MM: What sense did that make?  Speaking as one who lived in the street and scrounged for scraps, it was no picnic, and….

JM: [Interrupting] Don’t worry; I always managed to have enough food on the table.  Meanwhile, with Ris now months away before leaving for college, the prospect of an empty apartment certainly didn’t appeal.

MM:  No boy friend?

JM:  Certainly not anyone I’d want to shack up with.  So, I decided to find a dog.

MM: Brilliant move!  Unlike most humans, dogs are not high maintenance. Why are you looking at me that way?

JM:  I’m not going to even go there. Anyway, on what was about to be a dateless Valentine’s Day back in 1999, my girl friend, Tre, suggested a visit to the ASPCA to well….

MM:  Window shop?

JM: In a manner of speaking.  But the moment I saw your funny little face…

MM: Excuse me?

Mr. MilesJM: Your handsome little face and it was love at first sight. I knew I couldn’t leave the shelter without taking you home with me.

MM: I’m glad you did. 

JM:  Me, too.

MM: So look, I know I’m terrific and all, but why write a book about me? 

JM: We need a little back story here. Ever since quitting my job, I was lucky to have a screenplay optioned.  As is the case with most movies, nothing happened.  I completed another project but there were no bites.  Discouraged, I decided to turn my original script (“Kangaroo Summer”) into a novel. In the interim, however, I got this idea about weaving my life with you into a story.  About a couple’s relationship as seen from their dog.  Sure the story was fiction, but I wanted it true to the dog’s perspective.  I wanted it realistic, raw, bawdy.  A quintessential New York dog tale.  After all, Miles, you are a local boy.

MM: Damn straight I am!  And awful proud of it.   How did you come up with the  title, Doggy Style?  

JM: From a girl friend of mine.  Over some cocktails.

MM: I, for one, have no concept of time, but how long did this book take you to write?

JM: Several years, because I tossed out the original version. 

MM: Why?

JM: The concept was okay, but the execution was rather obtuse and flawed.

MM: Translation?

JM:  It sucked.  In the new version, I decided to change the tense from present to past, get into the story faster and add a lot more conflict. I also drew on my then present relationship with a man, who, similar to Bob in Doggy Style, was in the midst of a long drawn-out divorce. And subsequently, I imbued the character of Jen with all my frustrations; upping the stakes by making her overly paranoid. In the interim, I met Evan Marshall, an agent/author at a local NYC bookstore.  He was there to promote his latest how-to - “The Marshall Plan to Getting Your Novel Published.”  Evan was intrigued by my book idea and asked to see the first ten pages.  The response was positive and he patiently waited for the completed manuscript some five months or so later. The deal with Kensington came about very shortly thereafterIn fact, they bought my next novel, sight unseen.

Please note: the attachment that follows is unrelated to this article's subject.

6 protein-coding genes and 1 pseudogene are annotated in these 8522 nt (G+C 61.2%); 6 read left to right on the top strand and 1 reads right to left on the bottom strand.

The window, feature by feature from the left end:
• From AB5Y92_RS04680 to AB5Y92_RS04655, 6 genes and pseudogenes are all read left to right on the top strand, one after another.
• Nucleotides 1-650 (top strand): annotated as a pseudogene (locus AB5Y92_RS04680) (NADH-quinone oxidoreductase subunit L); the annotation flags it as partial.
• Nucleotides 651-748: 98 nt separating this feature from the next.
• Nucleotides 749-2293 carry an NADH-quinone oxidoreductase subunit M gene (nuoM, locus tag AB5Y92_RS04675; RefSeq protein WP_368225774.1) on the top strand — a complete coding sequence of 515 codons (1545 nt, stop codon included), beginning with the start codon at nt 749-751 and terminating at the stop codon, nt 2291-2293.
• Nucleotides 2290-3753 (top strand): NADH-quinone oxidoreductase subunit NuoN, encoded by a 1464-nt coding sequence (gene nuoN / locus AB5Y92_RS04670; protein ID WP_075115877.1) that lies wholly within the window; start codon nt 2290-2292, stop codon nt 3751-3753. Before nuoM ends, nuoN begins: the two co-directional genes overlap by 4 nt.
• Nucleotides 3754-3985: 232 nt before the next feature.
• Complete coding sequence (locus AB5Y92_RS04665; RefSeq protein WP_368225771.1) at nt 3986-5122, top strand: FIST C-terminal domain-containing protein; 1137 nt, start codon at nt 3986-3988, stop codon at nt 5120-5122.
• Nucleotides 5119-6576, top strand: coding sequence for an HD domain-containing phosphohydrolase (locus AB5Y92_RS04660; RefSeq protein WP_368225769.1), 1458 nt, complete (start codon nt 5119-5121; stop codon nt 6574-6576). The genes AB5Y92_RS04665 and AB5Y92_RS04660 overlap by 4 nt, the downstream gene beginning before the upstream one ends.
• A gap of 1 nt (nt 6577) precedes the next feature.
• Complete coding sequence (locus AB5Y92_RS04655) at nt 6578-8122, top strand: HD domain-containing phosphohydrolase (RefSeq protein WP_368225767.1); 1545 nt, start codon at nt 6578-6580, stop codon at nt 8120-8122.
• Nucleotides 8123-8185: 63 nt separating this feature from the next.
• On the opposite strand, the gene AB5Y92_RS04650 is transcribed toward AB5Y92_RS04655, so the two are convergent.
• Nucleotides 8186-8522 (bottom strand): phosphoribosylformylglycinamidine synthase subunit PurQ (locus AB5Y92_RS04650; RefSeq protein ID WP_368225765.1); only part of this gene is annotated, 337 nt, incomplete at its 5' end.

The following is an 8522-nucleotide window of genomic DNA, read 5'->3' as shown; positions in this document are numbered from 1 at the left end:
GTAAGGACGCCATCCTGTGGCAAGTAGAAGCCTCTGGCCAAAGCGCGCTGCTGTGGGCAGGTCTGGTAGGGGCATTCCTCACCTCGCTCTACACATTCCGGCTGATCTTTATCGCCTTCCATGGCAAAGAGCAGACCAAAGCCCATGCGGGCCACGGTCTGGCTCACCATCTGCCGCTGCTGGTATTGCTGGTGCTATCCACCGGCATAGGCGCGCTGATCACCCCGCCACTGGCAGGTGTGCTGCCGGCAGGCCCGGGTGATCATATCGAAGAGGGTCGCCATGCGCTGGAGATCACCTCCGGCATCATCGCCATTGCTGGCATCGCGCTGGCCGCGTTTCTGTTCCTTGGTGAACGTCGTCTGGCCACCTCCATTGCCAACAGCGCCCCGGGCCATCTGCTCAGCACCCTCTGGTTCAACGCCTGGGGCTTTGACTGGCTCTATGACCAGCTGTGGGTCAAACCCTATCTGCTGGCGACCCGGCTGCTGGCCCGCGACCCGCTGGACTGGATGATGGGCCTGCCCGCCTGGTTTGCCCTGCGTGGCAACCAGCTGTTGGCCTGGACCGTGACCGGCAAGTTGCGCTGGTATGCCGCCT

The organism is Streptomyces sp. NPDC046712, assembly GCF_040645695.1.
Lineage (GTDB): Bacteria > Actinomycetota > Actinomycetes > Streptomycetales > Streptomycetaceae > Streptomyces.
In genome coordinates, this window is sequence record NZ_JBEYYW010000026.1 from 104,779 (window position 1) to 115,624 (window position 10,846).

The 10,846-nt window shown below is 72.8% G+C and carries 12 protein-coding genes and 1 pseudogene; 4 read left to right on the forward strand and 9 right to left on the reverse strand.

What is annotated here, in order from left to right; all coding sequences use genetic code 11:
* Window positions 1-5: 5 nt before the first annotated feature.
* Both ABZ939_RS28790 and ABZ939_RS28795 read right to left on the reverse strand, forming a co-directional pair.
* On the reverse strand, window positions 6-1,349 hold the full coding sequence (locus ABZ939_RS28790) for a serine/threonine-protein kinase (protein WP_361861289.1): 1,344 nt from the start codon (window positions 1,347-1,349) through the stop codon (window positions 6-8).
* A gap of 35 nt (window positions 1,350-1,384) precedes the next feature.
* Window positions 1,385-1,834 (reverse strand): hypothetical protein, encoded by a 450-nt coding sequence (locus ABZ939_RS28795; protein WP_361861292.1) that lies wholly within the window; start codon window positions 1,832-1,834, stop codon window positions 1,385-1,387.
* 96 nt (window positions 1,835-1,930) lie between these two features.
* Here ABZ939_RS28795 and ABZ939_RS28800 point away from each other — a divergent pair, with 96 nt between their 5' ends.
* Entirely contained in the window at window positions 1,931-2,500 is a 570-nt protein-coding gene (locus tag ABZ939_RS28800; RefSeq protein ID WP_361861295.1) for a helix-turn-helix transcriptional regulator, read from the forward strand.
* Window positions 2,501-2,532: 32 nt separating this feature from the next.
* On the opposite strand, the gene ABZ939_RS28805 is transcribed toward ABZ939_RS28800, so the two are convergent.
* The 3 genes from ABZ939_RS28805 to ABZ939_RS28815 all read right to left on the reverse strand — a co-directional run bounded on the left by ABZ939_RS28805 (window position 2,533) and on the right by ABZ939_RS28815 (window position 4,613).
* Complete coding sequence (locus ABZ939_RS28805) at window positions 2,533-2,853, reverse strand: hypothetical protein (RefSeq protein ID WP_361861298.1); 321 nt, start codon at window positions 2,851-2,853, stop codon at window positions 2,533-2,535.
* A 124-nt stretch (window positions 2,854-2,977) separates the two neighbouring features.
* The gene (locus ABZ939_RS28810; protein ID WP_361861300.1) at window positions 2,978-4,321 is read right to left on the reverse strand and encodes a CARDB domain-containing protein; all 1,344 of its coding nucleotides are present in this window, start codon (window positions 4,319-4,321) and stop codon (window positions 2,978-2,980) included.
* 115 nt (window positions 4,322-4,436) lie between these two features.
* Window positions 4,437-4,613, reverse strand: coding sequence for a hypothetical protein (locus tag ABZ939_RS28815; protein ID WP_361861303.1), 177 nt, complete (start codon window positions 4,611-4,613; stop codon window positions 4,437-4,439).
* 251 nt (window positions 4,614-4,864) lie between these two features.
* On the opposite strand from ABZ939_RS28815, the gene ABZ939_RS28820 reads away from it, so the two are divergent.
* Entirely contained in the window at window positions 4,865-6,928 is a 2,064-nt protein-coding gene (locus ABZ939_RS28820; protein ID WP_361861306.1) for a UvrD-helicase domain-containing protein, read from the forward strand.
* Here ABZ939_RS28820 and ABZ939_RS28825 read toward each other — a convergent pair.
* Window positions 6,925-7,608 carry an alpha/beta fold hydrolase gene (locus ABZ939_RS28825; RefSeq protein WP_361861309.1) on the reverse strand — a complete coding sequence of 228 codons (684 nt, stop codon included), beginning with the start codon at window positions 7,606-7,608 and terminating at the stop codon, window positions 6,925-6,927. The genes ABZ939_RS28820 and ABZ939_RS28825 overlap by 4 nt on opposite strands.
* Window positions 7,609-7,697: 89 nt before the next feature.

MM: Please tell me it’s not about a cat.  You know my feelings on that “subject.”

JM: No, but one of the main characters happens to be a talking fish.

MM: Okay, this makes no sense.

JM: Relax and let me finish.  “Hooked” is based on a Grimm’s fairy tale and set in contemporary Miami.  It tells the story of a 28 year old guy whose dream of sailing solo around the world gets waylaid when an enchanted fish with magical powers helps him hook a beautiful but as he will discover, greedy Rumanian waitress.

MM: You’ve got a very strange imagination. But if that’s what it takes…

JM:  See, Miles, had I not found you that day in the pound, well…

MM: You might still be a starving writer?

JM:  I couldn’t have said it better myself. 

Mr. Miles - Roving Commentator